COVID-19 patient volume at YNHHS drops 45% in past two weeks


As the Yale New Haven health system continues to monitor breakthrough infections, noting low infection rates among those vaccinated, it has also seen a significant decrease in the number of COVID-19 patients.


Ryan Chiao, photo editor

Yale New Haven’s healthcare system has seen the number of COVID-19 patients drop 45% over the past two weeks, YNHHS CEO Marna Borgstrom told a press conference on Tuesday. The trend signals a trend reversal for hospitalizations during a pandemic.

While YNHHS had 132 COVID-19 patients in its hospitals two weeks ago, that number has fallen to 74 as of September 21. Twenty-six of these patients are currently in the intensive care unit and 22 are on ventilators. According to Borgstrom, two-thirds of all these COVID-19 patients are unvaccinated. YNHHS officials also spoke about groundbreaking cases at Tuesday’s press conference and stressed the importance of preventive measures such as social distancing, mask wearing and vaccination.

“I think this continues to show the remarkable impact the vaccine has had and can have on people with serious illness and to limit the number of people requiring hospitalization,” Borgstrom said at the press conference Tuesday.

YNHHS Chief Medical Officer Thomas Balcezak stressed that although the remaining third of admitted patients who test positive for SARS-CoV-2 are vaccinated, the overwhelming majority of them did not come. in hospital because of COVID-19. In fact, many only find out their infectious status when tested upon admission to hospital.

In fact, groundbreaking cases represent more than 10% of patients admitted for COVID-19 to YNHHS, Balcezak said. Although the numbers vary from week to week, he explained that they were always “very small numbers”.

Balcezak also pointed out that while groundbreaking cases may arise, vaccines remain the best way to prevent hospitalizations and deaths from COVID-19 – especially in light of the Delta variant and other variants that may emerge at the future.

A recent Yale study published in The Lancet, first authored by Prerak Juthani MED ’22 SOM ’22 and led by Hyung Chun, director of translational research for Yale’s pulmonary vascular disease program, looked at the number and the distribution of revolutionary infections observed by YNHHS between March 23 and July 1 of this year.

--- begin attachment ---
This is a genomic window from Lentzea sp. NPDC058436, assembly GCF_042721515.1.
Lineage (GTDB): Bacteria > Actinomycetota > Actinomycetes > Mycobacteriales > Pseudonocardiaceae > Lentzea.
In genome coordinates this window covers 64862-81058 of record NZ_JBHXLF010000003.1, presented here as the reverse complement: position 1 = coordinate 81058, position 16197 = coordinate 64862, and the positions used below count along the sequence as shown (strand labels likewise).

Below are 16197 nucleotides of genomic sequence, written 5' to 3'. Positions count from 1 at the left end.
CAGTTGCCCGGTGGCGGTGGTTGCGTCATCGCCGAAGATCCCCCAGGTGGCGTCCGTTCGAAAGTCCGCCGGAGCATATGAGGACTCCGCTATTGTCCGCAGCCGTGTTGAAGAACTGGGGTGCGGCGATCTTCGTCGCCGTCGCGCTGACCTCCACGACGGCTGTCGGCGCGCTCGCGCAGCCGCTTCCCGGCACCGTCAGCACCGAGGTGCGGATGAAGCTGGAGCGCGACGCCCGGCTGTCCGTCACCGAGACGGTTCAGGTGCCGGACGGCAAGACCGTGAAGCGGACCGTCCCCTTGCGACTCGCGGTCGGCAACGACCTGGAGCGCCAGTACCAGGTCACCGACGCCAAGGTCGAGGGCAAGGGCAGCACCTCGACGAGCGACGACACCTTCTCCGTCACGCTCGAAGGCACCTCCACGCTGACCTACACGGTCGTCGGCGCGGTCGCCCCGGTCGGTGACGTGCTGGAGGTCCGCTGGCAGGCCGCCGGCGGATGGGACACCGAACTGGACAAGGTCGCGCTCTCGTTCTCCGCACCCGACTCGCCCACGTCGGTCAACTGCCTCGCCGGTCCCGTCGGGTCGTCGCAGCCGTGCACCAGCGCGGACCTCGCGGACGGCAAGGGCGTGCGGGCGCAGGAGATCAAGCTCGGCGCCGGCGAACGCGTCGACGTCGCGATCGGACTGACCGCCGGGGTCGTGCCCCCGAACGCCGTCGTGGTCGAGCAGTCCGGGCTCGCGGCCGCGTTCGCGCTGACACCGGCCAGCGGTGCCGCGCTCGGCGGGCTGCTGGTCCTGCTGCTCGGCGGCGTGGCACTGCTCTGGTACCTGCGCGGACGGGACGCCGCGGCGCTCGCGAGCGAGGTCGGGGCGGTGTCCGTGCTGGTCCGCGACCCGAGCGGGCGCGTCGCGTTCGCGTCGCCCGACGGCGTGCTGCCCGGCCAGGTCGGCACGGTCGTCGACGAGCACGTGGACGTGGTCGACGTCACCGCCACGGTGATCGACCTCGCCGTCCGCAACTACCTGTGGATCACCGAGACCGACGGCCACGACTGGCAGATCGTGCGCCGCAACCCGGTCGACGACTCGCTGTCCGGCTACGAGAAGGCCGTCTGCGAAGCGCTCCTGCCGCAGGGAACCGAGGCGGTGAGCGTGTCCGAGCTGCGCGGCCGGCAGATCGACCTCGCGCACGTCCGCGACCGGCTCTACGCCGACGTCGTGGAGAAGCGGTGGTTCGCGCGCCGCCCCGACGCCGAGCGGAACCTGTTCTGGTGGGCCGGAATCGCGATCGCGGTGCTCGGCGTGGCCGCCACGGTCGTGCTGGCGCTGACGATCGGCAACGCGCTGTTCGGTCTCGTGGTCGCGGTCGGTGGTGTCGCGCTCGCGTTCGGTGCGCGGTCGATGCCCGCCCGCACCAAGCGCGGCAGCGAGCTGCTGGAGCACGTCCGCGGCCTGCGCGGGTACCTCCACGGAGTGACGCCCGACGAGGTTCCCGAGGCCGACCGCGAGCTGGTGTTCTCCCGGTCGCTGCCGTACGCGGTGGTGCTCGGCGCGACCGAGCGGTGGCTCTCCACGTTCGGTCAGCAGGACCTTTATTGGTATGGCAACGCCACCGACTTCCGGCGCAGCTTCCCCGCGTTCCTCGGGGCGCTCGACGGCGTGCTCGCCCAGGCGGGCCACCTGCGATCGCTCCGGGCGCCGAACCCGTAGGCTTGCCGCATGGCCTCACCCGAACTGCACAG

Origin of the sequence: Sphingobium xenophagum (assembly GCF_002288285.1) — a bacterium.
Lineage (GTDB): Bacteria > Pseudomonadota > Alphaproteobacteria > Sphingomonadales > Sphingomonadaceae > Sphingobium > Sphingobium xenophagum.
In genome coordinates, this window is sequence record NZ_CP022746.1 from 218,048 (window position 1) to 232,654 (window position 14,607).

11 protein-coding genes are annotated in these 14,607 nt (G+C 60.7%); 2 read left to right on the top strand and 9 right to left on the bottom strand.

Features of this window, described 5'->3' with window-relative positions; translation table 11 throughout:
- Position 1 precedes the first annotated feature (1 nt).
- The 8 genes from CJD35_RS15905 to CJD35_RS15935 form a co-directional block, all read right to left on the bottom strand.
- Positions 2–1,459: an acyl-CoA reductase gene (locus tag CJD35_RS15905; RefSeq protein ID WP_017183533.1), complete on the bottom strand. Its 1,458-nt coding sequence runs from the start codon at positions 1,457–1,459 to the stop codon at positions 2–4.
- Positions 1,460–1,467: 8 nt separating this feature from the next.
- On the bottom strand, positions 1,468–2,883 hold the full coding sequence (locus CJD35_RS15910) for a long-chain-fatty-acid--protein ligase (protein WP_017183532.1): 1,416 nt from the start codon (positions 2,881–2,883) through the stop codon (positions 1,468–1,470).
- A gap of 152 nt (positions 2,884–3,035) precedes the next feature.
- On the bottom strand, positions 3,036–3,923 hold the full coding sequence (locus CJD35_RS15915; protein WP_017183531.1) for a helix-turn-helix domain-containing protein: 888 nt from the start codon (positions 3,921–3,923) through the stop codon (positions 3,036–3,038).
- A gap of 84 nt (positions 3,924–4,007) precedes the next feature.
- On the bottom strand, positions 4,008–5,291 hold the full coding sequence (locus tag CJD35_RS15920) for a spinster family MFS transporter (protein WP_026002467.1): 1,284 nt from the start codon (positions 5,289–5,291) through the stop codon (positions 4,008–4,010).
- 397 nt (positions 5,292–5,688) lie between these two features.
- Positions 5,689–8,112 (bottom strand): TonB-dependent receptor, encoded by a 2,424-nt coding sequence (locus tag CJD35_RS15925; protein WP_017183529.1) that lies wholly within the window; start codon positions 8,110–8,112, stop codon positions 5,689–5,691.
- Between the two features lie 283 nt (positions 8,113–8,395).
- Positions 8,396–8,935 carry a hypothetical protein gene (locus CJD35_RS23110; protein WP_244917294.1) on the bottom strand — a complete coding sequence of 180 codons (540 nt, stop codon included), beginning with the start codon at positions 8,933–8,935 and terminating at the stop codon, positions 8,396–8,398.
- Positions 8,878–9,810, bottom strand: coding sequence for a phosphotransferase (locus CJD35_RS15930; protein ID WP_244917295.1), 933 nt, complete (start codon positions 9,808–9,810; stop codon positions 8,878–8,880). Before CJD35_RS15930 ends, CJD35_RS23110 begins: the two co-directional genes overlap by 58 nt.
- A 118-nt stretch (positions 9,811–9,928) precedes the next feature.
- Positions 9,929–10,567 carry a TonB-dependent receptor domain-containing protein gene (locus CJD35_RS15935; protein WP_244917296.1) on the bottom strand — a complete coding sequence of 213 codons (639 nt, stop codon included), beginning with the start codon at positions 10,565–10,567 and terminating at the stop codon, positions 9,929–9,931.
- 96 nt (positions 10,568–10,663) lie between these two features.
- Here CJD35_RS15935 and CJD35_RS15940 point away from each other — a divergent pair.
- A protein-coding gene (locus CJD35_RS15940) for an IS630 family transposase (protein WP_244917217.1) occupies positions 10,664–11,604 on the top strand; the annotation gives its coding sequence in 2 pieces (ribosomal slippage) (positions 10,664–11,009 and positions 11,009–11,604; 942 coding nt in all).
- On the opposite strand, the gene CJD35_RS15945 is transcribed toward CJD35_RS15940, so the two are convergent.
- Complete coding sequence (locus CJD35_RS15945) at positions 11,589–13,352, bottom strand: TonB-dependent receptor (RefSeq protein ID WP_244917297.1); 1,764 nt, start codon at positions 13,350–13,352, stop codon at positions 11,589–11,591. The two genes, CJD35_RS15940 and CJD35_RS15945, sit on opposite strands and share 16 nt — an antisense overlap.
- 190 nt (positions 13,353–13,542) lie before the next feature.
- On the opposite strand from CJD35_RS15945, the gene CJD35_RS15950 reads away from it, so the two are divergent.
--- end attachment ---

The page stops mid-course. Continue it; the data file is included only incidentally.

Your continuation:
“Although vaccines are highly protective against the risk of death or hospitalization from COVID-19, it is clear that some of the fully vaccinated patients can develop breakthrough infections and the risk of severe breakthrough cases increases in older patients. Chun wrote in an email to News. “While we must continue to strongly encourage vaccination for all who are eligible, it is important to realize that no vaccine is 100% effective, and additional strategies, such as the best use of booster vaccines and continued policies of social distancing and masking, will be important as we continue to fight this pandemic. “

Of the 969 COVID-19 patients their team detected, only 54 were fully vaccinated and therefore constituted “true revolutionary cases”, according to Juthani. Because people are not considered fully vaccinated until 14 days after their second dose of the vaccine, these patients either experienced symptoms for the first time or tested positive for the virus after this time. The other 915 infected people – who represent 94% of these patients – were not fully vaccinated.

Another notable finding from this study was that nearly a fifth of patients who were infected with COVID-19 had received at least one dose of the vaccine, but had not completed its full cycle, underscoring the importance of getting both doses.

“It is reassuring to know that even when breakthrough infections do occur, VERY few people end up with serious illness (ICU or even ventilation),” Juthani wrote in an email to News. “Instead of, [the] the majority are recovering and do not tend to have such a severe hospital course. “

A better understanding of the populations most susceptible to breakthrough infections can inform public health directions – such as recommendations on social distancing, Juthani explained.

To that end, Chun’s team is currently conducting studies that will seek to determine why some people get breakthrough infections while others don’t.

“We are testing the blood of patients infected with COVID-19 with severe symptoms who are either vaccinated (breakthrough) or unvaccinated,” Chun wrote. “We hope to learn from the study of key differences in blood biomarkers that may be responsible for the severity of the disease that may apply to both or be unique to these cases.”

On Thursday, September 23, the office of Connecticut Governor Ned Lamont reported that the state’s COVID-19 positivity rate was 2.28%.


Maria Fernanda Pacheco is a reporter for the Science & Technology office of the Yale Daily News. Originally from Rio de Janeiro, Brazil, she is a second year student at Grace Hopper College, majoring in neuroscience and participating in the Global Health Studies Program.

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